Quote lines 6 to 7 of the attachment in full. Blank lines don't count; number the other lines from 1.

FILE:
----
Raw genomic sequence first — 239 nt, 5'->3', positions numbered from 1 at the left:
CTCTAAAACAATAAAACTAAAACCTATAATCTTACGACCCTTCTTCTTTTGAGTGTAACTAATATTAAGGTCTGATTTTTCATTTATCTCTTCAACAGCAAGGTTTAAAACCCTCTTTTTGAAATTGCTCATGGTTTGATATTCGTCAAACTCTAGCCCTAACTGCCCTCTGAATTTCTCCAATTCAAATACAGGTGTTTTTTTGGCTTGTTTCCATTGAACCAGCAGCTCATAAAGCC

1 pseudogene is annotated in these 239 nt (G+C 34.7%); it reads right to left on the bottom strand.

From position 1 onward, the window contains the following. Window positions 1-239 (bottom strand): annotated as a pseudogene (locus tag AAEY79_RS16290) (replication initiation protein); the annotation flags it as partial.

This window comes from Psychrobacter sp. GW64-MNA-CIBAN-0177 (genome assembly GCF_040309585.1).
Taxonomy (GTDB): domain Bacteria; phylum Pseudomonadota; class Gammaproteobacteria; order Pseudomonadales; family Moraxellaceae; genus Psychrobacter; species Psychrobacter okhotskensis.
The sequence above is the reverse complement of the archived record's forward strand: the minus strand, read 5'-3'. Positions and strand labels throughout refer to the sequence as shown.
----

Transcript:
Taxonomy (GTDB): domain Bacteria; phylum Pseudomonadota; class Gammaproteobacteria; order Pseudomonadales; family Moraxellaceae; genus Psychrobacter; species Psychrobacter okhotskensis.
The sequence above is the reverse complement of the archived record's forward strand: the minus strand, read 5'-3'. Positions and strand labels throughout refer to the sequence as shown.